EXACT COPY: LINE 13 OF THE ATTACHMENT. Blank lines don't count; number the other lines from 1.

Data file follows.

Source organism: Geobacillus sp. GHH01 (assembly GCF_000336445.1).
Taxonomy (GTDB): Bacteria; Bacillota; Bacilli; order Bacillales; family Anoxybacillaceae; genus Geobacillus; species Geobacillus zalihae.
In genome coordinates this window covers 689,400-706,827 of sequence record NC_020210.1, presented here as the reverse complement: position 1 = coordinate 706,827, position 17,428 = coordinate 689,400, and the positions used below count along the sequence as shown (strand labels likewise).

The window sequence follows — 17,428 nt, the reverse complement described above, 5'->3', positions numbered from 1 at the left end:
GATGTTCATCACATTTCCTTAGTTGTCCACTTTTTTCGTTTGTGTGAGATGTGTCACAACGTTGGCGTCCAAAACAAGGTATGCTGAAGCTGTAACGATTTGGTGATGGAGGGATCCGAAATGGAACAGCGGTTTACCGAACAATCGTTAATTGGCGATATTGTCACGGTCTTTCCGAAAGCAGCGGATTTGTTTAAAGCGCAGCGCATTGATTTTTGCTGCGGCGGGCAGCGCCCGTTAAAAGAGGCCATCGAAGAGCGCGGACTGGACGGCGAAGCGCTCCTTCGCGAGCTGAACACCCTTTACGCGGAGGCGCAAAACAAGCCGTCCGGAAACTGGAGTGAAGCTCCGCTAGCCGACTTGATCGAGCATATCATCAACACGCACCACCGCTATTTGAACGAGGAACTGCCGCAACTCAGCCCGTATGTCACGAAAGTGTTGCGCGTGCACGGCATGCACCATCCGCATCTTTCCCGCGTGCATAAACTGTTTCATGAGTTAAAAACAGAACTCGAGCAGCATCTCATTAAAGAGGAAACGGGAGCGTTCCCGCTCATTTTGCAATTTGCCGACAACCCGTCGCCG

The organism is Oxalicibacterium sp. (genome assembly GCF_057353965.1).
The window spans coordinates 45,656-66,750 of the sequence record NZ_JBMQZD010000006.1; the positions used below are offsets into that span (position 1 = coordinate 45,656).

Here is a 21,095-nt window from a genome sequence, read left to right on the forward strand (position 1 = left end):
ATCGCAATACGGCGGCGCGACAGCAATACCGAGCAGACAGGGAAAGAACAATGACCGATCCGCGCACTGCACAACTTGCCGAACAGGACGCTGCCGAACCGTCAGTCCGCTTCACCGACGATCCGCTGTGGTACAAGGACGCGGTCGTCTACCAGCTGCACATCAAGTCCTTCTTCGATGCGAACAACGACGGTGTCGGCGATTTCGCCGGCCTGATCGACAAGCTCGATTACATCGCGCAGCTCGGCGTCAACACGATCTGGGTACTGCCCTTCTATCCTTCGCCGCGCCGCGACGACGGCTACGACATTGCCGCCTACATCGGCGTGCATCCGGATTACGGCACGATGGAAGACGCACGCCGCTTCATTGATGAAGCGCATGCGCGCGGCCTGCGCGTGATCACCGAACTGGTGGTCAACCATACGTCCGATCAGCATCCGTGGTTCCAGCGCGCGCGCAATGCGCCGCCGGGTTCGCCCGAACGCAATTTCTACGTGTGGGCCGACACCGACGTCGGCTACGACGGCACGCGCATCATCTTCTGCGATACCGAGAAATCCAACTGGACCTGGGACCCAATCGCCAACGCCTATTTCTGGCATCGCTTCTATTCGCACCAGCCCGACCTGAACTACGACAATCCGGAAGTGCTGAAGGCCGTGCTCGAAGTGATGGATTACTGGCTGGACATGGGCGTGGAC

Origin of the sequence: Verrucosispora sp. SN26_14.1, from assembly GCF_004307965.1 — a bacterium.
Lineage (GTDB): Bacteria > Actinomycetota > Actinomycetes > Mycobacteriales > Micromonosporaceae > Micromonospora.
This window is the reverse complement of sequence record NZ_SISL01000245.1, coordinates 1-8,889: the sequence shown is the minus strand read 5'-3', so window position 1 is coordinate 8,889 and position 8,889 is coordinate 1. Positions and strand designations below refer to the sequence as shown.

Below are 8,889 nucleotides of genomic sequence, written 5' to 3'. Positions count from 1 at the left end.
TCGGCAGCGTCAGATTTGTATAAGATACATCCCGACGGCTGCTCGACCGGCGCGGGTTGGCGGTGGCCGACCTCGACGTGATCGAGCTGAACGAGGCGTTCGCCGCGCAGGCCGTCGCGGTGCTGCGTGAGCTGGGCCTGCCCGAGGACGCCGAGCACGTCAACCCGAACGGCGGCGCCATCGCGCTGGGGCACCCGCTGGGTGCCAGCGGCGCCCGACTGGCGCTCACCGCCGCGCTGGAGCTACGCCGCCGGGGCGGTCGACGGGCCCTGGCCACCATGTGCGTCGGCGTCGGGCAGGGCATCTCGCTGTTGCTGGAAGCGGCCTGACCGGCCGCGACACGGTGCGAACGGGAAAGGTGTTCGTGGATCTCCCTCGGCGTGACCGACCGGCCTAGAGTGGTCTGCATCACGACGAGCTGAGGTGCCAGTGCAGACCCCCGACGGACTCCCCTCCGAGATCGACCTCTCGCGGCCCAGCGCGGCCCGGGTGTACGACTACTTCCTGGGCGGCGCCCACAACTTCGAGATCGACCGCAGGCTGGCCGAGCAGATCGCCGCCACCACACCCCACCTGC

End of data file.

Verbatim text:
Below are 8,889 nucleotides of genomic sequence, written 5' to 3'. Positions count from 1 at the left end.